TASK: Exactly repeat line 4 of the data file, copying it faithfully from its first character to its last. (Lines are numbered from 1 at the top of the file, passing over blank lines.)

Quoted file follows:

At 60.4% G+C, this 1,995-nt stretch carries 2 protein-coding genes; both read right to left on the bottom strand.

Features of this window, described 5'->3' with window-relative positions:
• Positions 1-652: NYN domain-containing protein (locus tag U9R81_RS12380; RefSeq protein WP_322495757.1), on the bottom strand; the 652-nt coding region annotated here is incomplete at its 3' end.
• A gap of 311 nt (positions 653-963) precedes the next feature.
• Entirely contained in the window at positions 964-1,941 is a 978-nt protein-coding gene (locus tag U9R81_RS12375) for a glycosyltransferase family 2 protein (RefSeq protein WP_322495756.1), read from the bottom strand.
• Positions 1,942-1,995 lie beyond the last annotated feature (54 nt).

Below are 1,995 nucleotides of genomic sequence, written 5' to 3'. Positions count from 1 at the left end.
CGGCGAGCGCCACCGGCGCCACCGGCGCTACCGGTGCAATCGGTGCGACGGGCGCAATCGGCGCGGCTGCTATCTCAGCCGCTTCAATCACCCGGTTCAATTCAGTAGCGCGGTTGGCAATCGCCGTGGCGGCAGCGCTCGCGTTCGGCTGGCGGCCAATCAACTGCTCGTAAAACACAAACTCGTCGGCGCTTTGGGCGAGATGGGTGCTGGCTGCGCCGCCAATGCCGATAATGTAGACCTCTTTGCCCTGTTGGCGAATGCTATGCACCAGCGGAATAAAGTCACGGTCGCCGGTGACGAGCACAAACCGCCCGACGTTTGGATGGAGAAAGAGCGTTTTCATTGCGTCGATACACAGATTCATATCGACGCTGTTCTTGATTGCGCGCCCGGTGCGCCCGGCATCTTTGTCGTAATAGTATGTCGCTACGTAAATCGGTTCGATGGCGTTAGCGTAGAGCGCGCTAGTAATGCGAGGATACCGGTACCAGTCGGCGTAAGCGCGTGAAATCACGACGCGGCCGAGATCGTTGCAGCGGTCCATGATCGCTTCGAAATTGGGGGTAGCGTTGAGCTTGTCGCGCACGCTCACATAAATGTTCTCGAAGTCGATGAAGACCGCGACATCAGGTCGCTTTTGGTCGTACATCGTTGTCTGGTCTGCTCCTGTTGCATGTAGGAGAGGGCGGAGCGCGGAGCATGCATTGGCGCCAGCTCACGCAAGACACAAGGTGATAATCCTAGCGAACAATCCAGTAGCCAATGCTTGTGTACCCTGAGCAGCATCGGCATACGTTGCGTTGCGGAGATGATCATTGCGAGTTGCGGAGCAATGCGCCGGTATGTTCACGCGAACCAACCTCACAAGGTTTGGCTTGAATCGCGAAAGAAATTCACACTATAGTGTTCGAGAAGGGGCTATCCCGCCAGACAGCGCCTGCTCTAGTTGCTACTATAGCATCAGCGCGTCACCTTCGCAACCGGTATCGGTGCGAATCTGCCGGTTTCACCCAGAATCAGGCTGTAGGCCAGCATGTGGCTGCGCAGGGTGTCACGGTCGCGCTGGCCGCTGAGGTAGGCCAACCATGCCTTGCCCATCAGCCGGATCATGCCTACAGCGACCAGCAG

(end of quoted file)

• A gap of 311 nt (positions 653-963) precedes the next feature.